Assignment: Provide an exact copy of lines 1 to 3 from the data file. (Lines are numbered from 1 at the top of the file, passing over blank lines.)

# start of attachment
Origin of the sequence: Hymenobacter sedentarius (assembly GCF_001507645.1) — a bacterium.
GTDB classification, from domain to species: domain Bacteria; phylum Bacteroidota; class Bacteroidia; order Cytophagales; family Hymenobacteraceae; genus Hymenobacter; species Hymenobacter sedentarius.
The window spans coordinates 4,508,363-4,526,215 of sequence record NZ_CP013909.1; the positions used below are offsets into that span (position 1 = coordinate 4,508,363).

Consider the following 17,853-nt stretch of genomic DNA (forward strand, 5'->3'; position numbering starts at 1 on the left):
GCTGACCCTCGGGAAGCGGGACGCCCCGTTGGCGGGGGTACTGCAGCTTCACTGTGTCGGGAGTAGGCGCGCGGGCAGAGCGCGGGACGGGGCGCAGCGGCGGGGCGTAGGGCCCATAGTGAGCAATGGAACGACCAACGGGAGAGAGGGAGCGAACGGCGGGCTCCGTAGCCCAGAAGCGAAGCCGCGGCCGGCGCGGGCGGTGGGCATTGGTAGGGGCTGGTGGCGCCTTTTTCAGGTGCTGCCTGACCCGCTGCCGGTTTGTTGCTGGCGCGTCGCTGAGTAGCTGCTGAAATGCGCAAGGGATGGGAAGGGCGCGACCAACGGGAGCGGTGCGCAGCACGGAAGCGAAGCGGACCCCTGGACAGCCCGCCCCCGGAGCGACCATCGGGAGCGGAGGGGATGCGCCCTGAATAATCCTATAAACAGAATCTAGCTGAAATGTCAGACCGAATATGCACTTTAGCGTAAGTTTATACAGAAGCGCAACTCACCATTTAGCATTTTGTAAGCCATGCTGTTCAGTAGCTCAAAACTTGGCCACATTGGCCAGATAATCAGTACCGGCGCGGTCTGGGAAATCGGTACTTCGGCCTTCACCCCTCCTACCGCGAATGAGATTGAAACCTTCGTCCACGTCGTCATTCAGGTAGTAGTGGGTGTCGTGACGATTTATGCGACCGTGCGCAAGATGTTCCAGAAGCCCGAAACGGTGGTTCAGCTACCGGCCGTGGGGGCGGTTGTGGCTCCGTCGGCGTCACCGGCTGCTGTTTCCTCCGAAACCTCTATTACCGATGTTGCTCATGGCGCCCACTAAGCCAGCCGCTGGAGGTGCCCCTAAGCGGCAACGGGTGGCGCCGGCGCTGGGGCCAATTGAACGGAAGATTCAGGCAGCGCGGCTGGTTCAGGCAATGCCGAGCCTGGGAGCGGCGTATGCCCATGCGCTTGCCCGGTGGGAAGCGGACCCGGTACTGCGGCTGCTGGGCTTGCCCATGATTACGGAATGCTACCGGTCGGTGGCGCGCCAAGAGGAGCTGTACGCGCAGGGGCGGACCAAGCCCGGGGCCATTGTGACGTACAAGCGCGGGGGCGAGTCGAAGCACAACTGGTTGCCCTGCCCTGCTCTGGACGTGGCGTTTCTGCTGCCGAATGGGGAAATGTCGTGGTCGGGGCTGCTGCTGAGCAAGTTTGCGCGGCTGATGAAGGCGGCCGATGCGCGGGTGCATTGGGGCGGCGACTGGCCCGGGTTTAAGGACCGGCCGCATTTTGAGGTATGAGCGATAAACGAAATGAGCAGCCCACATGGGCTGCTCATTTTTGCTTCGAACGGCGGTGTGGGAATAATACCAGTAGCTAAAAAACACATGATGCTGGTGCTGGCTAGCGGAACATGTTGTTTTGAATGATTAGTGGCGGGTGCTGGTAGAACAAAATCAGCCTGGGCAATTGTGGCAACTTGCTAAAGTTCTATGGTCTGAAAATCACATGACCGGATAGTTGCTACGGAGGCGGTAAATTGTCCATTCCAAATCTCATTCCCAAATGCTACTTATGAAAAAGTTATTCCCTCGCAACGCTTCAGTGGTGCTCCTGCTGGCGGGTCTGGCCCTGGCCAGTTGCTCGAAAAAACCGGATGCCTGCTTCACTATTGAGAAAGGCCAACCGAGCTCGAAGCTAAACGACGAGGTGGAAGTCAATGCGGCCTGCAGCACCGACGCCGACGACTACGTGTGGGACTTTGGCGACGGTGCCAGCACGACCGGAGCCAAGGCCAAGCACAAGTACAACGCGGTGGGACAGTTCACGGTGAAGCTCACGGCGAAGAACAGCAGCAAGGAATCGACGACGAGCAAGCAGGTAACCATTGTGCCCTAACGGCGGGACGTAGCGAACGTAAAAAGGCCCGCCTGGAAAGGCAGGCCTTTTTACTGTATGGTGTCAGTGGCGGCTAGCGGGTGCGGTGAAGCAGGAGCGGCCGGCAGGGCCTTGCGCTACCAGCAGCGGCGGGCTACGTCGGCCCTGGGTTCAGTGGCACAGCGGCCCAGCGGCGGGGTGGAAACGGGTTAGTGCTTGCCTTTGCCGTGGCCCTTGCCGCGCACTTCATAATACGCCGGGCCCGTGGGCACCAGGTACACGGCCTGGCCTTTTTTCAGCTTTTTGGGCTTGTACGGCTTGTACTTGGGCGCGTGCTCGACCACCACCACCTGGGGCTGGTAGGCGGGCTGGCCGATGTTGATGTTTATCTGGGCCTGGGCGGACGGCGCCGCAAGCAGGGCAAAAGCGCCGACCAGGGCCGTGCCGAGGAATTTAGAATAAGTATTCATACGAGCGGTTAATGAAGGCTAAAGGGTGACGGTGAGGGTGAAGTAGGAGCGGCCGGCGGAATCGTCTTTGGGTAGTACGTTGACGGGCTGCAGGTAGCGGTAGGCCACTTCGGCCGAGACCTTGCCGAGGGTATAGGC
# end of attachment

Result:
Origin of the sequence: Hymenobacter sedentarius (assembly GCF_001507645.1) — a bacterium.
GTDB classification, from domain to species: domain Bacteria; phylum Bacteroidota; class Bacteroidia; order Cytophagales; family Hymenobacteraceae; genus Hymenobacter; species Hymenobacter sedentarius.
The window spans coordinates 4,508,363-4,526,215 of sequence record NZ_CP013909.1; the positions used below are offsets into that span (position 1 = coordinate 4,508,363).